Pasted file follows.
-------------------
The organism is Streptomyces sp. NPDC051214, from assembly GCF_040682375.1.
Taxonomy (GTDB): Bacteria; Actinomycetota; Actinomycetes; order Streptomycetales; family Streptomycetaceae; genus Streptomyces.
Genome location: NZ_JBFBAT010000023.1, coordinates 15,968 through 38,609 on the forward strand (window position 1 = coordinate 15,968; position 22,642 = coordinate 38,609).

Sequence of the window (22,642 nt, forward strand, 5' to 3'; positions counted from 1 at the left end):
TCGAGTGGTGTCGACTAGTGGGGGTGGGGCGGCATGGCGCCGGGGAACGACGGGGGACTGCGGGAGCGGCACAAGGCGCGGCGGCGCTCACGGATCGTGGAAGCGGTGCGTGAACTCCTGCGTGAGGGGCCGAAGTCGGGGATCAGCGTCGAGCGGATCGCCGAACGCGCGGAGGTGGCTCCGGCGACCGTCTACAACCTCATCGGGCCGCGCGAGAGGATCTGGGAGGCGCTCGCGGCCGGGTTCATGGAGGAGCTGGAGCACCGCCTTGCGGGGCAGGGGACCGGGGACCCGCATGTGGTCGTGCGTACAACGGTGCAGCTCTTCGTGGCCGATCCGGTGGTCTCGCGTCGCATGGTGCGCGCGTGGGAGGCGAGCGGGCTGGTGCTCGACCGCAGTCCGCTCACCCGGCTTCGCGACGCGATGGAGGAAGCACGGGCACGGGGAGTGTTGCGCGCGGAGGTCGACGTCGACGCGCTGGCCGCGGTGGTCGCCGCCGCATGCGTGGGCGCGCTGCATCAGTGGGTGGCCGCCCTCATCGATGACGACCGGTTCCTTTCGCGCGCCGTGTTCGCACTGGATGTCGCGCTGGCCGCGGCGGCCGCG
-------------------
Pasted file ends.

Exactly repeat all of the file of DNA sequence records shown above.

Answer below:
The organism is Streptomyces sp. NPDC051214, from assembly GCF_040682375.1.
Taxonomy (GTDB): Bacteria; Actinomycetota; Actinomycetes; order Streptomycetales; family Streptomycetaceae; genus Streptomyces.
Genome location: NZ_JBFBAT010000023.1, coordinates 15,968 through 38,609 on the forward strand (window position 1 = coordinate 15,968; position 22,642 = coordinate 38,609).

Sequence of the window (22,642 nt, forward strand, 5' to 3'; positions counted from 1 at the left end):
TCGAGTGGTGTCGACTAGTGGGGGTGGGGCGGCATGGCGCCGGGGAACGACGGGGGACTGCGGGAGCGGCACAAGGCGCGGCGGCGCTCACGGATCGTGGAAGCGGTGCGTGAACTCCTGCGTGAGGGGCCGAAGTCGGGGATCAGCGTCGAGCGGATCGCCGAACGCGCGGAGGTGGCTCCGGCGACCGTCTACAACCTCATCGGGCCGCGCGAGAGGATCTGGGAGGCGCTCGCGGCCGGGTTCATGGAGGAGCTGGAGCACCGCCTTGCGGGGCAGGGGACCGGGGACCCGCATGTGGTCGTGCGTACAACGGTGCAGCTCTTCGTGGCCGATCCGGTGGTCTCGCGTCGCATGGTGCGCGCGTGGGAGGCGAGCGGGCTGGTGCTCGACCGCAGTCCGCTCACCCGGCTTCGCGACGCGATGGAGGAAGCACGGGCACGGGGAGTGTTGCGCGCGGAGGTCGACGTCGACGCGCTGGCCGCGGTGGTCGCCGCCGCATGCGTGGGCGCGCTGCATCAGTGGGTGGCCGCCCTCATCGATGACGACCGGTTCCTTTCGCGCGCCGTGTTCGCACTGGATGTCGCGCTGGCCGCGGCGGCCGCG